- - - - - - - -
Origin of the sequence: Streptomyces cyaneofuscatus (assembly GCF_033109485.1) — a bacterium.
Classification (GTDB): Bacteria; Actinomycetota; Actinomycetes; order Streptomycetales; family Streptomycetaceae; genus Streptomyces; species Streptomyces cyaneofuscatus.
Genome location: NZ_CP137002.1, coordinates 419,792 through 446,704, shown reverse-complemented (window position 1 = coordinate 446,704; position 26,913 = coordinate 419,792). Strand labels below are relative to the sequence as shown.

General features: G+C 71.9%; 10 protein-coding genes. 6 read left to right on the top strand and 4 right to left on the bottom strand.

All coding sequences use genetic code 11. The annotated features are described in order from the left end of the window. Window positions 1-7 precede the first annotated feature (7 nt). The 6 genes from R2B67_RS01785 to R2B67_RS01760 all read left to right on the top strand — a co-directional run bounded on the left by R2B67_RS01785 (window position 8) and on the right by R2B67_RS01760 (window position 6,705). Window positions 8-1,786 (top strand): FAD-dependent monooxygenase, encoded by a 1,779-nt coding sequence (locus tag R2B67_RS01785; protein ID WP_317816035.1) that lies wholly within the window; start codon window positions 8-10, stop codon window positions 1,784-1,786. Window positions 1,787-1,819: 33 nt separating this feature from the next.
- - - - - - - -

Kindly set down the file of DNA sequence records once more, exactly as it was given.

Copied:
Origin of the sequence: Streptomyces cyaneofuscatus (assembly GCF_033109485.1) — a bacterium.
Classification (GTDB): Bacteria; Actinomycetota; Actinomycetes; order Streptomycetales; family Streptomycetaceae; genus Streptomyces; species Streptomyces cyaneofuscatus.
Genome location: NZ_CP137002.1, coordinates 419,792 through 446,704, shown reverse-complemented (window position 1 = coordinate 446,704; position 26,913 = coordinate 419,792). Strand labels below are relative to the sequence as shown.

General features: G+C 71.9%; 10 protein-coding genes. 6 read left to right on the top strand and 4 right to left on the bottom strand.

All coding sequences use genetic code 11. The annotated features are described in order from the left end of the window. Window positions 1-7 precede the first annotated feature (7 nt). The 6 genes from R2B67_RS01785 to R2B67_RS01760 all read left to right on the top strand — a co-directional run bounded on the left by R2B67_RS01785 (window position 8) and on the right by R2B67_RS01760 (window position 6,705). Window positions 8-1,786 (top strand): FAD-dependent monooxygenase, encoded by a 1,779-nt coding sequence (locus tag R2B67_RS01785; protein ID WP_317816035.1) that lies wholly within the window; start codon window positions 8-10, stop codon window positions 1,784-1,786. Window positions 1,787-1,819: 33 nt separating this feature from the next.